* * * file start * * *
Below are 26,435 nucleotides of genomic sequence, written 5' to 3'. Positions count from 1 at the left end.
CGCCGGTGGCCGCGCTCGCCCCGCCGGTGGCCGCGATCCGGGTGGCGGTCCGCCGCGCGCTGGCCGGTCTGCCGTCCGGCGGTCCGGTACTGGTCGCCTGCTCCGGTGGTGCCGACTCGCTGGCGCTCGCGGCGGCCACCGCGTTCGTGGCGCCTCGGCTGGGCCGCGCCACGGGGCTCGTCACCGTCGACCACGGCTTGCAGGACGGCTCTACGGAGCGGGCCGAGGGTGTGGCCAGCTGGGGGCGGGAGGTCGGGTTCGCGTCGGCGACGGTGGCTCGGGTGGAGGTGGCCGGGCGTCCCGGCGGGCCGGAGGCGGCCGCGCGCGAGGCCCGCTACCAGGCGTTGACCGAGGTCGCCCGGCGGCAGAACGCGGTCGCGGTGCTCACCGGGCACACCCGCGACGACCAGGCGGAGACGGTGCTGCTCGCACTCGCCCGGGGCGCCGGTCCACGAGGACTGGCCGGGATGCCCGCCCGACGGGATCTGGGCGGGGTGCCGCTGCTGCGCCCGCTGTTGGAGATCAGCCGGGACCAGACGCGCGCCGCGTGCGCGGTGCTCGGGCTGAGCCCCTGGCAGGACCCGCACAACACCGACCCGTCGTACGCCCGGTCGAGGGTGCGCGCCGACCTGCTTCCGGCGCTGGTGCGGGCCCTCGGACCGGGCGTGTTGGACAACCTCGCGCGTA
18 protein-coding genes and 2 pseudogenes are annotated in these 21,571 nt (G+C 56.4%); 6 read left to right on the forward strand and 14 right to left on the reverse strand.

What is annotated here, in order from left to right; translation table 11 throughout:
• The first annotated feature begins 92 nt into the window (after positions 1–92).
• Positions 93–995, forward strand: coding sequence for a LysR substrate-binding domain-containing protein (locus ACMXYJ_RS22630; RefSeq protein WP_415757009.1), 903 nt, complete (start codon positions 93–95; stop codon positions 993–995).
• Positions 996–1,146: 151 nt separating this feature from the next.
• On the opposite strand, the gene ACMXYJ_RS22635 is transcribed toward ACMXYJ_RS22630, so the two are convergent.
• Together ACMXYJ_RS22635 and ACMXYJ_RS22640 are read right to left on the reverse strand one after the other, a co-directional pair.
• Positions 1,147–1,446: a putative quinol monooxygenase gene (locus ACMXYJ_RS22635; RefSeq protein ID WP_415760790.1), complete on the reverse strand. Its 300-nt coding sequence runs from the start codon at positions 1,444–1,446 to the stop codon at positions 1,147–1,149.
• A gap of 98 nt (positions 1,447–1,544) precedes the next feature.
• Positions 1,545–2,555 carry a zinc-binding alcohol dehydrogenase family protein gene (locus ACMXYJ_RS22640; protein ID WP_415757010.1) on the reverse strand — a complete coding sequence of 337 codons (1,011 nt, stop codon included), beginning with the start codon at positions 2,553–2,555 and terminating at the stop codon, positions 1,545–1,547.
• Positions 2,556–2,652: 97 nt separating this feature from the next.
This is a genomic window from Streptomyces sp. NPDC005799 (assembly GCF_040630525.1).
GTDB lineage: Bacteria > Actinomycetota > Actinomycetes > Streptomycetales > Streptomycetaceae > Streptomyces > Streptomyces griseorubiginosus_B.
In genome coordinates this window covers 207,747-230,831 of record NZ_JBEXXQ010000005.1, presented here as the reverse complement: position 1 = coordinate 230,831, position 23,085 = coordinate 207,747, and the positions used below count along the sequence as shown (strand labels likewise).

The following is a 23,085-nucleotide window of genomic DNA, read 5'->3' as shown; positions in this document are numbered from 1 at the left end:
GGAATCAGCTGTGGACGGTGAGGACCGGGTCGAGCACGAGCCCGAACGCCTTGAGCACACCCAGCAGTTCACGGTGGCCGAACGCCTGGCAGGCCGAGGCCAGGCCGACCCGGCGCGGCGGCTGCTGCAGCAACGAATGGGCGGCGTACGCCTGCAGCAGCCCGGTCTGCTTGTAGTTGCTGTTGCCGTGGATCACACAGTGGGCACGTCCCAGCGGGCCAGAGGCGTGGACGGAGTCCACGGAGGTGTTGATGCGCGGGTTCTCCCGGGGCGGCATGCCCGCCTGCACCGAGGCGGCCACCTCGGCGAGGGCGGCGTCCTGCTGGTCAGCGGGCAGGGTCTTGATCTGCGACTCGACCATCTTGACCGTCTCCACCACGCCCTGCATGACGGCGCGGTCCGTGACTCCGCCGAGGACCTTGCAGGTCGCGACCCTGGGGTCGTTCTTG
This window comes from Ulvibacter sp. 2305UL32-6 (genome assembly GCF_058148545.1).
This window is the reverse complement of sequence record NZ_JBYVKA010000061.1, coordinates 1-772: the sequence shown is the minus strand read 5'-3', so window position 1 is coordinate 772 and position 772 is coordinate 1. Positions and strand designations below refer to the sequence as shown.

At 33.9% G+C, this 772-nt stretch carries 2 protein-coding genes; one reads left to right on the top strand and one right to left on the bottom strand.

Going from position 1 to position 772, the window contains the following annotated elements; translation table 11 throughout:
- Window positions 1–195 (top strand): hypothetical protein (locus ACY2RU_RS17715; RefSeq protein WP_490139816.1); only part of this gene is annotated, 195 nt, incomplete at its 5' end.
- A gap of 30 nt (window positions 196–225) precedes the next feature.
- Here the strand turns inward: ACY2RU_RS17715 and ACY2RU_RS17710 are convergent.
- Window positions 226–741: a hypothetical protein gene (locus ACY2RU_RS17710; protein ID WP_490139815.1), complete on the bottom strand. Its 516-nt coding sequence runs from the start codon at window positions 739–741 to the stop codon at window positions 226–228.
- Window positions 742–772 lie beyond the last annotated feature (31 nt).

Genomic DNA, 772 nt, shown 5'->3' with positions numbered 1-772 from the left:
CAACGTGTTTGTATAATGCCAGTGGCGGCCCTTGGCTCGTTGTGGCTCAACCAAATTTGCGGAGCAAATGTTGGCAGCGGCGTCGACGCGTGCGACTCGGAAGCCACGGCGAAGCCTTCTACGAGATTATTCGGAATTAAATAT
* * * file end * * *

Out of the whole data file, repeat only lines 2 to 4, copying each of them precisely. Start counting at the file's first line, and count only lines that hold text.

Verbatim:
CGCCGGTGGCCGCGCTCGCCCCGCCGGTGGCCGCGATCCGGGTGGCGGTCCGCCGCGCGCTGGCCGGTCTGCCGTCCGGCGGTCCGGTACTGGTCGCCTGCTCCGGTGGTGCCGACTCGCTGGCGCTCGCGGCGGCCACCGCGTTCGTGGCGCCTCGGCTGGGCCGCGCCACGGGGCTCGTCACCGTCGACCACGGCTTGCAGGACGGCTCTACGGAGCGGGCCGAGGGTGTGGCCAGCTGGGGGCGGGAGGTCGGGTTCGCGTCGGCGACGGTGGCTCGGGTGGAGGTGGCCGGGCGTCCCGGCGGGCCGGAGGCGGCCGCGCGCGAGGCCCGCTACCAGGCGTTGACCGAGGTCGCCCGGCGGCAGAACGCGGTCGCGGTGCTCACCGGGCACACCCGCGACGACCAGGCGGAGACGGTGCTGCTCGCACTCGCCCGGGGCGCCGGTCCACGAGGACTGGCCGGGATGCCCGCCCGACGGGATCTGGGCGGGGTGCCGCTGCTGCGCCCGCTGTTGGAGATCAGCCGGGACCAGACGCGCGCCGCGTGCGCGGTGCTCGGGCTGAGCCCCTGGCAGGACCCGCACAACACCGACCCGTCGTACGCCCGGTCGAGGGTGCGCGCCGACCTGCTTCCGGCGCTGGTGCGGGCCCTCGGACCGGGCGTGTTGGACAACCTCGCGCGTA
18 protein-coding genes and 2 pseudogenes are annotated in these 21,571 nt (G+C 56.4%); 6 read left to right on the forward strand and 14 right to left on the reverse strand.

What is annotated here, in order from left to right; translation table 11 throughout: